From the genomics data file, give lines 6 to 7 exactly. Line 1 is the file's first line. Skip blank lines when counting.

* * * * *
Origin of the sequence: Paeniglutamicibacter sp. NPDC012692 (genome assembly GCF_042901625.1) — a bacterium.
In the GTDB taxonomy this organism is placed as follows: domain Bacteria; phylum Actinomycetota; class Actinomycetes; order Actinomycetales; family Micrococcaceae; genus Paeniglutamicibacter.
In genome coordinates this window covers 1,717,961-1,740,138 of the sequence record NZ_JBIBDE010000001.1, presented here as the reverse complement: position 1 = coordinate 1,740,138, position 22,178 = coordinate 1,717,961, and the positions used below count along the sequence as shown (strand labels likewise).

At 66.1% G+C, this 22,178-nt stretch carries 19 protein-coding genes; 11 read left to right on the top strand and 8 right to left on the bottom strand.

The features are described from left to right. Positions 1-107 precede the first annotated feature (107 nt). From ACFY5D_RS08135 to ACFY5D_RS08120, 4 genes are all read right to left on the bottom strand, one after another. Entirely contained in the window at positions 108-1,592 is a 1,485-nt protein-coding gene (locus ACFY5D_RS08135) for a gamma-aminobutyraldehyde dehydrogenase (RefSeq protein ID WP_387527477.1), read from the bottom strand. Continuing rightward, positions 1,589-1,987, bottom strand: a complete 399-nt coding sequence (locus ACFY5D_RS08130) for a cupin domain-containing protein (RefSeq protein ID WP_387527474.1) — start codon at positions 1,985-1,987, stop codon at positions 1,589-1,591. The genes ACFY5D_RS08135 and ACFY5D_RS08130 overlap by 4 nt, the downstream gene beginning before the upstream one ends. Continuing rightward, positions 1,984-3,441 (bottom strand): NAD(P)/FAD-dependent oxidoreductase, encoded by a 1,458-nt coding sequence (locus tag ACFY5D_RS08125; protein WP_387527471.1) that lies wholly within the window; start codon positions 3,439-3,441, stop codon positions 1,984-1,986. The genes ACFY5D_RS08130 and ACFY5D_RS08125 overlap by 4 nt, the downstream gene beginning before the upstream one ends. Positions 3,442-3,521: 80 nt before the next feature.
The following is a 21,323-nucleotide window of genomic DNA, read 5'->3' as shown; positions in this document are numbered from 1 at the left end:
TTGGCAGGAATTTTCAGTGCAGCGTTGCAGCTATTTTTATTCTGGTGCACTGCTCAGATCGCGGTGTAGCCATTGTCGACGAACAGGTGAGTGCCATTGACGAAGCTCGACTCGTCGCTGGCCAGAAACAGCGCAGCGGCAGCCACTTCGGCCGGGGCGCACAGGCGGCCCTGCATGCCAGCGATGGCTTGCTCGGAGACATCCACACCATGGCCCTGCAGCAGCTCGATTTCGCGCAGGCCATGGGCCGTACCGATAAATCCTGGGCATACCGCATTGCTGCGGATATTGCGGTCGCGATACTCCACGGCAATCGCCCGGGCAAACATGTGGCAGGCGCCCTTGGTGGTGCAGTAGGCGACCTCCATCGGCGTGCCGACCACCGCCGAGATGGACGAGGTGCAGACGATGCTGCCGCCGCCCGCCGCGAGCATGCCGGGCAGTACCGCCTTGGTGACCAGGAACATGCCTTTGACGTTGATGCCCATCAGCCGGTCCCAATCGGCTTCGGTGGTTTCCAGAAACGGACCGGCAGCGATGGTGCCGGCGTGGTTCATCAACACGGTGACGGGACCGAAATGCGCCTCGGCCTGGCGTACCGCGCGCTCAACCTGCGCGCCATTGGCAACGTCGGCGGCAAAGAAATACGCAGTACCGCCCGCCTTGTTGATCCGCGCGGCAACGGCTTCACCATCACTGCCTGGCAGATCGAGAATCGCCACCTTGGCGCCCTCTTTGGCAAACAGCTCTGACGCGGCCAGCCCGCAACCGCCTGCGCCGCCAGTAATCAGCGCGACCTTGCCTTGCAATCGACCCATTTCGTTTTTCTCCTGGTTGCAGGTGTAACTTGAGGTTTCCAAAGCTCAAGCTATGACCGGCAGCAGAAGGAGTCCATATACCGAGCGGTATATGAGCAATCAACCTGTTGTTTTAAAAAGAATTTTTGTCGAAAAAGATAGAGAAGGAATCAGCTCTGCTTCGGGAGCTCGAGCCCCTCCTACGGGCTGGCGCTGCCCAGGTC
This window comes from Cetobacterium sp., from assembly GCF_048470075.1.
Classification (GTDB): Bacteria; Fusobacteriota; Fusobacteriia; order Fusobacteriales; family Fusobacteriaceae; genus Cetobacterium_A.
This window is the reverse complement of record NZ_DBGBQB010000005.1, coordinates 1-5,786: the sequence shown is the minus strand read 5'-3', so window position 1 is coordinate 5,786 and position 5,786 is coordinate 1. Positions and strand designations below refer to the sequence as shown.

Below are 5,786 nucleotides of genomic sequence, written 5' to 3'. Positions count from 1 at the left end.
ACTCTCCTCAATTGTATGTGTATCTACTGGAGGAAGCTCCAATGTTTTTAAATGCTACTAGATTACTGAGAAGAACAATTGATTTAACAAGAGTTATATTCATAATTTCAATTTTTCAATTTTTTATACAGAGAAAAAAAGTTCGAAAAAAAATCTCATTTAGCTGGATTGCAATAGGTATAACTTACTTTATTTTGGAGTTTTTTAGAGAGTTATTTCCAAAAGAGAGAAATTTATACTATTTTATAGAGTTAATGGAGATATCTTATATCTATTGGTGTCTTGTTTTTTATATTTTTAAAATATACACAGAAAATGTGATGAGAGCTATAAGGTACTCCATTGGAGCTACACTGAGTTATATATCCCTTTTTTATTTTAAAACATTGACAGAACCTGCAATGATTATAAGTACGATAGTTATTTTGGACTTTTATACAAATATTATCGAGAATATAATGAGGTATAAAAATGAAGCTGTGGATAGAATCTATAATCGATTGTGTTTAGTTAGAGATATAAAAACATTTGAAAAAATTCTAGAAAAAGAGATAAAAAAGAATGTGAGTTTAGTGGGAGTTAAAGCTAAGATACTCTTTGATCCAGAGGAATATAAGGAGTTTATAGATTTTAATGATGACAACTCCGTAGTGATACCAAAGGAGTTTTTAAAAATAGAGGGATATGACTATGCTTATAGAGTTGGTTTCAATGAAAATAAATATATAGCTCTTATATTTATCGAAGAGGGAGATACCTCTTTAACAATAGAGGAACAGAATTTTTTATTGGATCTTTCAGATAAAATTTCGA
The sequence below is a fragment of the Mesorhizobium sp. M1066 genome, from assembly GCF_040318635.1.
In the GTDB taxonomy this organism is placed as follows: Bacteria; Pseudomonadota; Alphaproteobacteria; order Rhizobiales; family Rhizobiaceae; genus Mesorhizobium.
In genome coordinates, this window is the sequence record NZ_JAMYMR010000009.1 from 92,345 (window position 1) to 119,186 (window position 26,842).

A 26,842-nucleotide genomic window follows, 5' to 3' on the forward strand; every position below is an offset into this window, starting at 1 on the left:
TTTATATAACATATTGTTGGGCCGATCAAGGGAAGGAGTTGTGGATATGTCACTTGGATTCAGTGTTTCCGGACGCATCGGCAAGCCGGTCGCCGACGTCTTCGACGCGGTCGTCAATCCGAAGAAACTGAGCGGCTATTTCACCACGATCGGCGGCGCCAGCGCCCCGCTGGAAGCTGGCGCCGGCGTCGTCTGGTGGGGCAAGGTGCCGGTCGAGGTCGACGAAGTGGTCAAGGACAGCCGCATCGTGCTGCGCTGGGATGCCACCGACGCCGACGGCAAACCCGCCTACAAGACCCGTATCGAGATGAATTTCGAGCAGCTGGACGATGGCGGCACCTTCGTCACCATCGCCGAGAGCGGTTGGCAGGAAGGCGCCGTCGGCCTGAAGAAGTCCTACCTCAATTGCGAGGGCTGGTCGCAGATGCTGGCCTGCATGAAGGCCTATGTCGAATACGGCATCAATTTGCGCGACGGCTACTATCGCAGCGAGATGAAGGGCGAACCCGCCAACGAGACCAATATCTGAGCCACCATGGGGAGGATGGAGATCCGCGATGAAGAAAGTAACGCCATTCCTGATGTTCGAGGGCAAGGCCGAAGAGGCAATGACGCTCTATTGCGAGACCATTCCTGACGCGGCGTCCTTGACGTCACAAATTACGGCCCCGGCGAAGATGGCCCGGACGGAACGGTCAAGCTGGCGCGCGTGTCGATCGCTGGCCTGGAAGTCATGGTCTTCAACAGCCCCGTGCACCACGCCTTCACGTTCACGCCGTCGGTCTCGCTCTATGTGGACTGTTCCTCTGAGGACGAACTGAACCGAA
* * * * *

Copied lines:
The following is a 21,323-nucleotide window of genomic DNA, read 5'->3' as shown; positions in this document are numbered from 1 at the left end:
TTGGCAGGAATTTTCAGTGCAGCGTTGCAGCTATTTTTATTCTGGTGCACTGCTCAGATCGCGGTGTAGCCATTGTCGACGAACAGGTGAGTGCCATTGACGAAGCTCGACTCGTCGCTGGCCAGAAACAGCGCAGCGGCAGCCACTTCGGCCGGGGCGCACAGGCGGCCCTGCATGCCAGCGATGGCTTGCTCGGAGACATCCACACCATGGCCCTGCAGCAGCTCGATTTCGCGCAGGCCATGGGCCGTACCGATAAATCCTGGGCATACCGCATTGCTGCGGATATTGCGGTCGCGATACTCCACGGCAATCGCCCGGGCAAACATGTGGCAGGCGCCCTTGGTGGTGCAGTAGGCGACCTCCATCGGCGTGCCGACCACCGCCGAGATGGACGAGGTGCAGACGATGCTGCCGCCGCCCGCCGCGAGCATGCCGGGCAGTACCGCCTTGGTGACCAGGAACATGCCTTTGACGTTGATGCCCATCAGCCGGTCCCAATCGGCTTCGGTGGTTTCCAGAAACGGACCGGCAGCGATGGTGCCGGCGTGGTTCATCAACACGGTGACGGGACCGAAATGCGCCTCGGCCTGGCGTACCGCGCGCTCAACCTGCGCGCCATTGGCAACGTCGGCGGCAAAGAAATACGCAGTACCGCCCGCCTTGTTGATCCGCGCGGCAACGGCTTCACCATCACTGCCTGGCAGATCGAGAATCGCCACCTTGGCGCCCTCTTTGGCAAACAGCTCTGACGCGGCCAGCCCGCAACCGCCTGCGCCGCCAGTAATCAGCGCGACCTTGCCTTGCAATCGACCCATTTCGTTTTTCTCCTGGTTGCAGGTGTAACTTGAGGTTTCCAAAGCTCAAGCTATGACCGGCAGCAGAAGGAGTCCATATACCGAGCGGTATATGAGCAATCAACCTGTTGTTTTAAAAAGAATTTTTGTCGAAAAAGATAGAGAAGGAATCAGCTCTGCTTCGGGAGCTCGAGCCCCTCCTACGGGCTGGCGCTGCCCAGGTC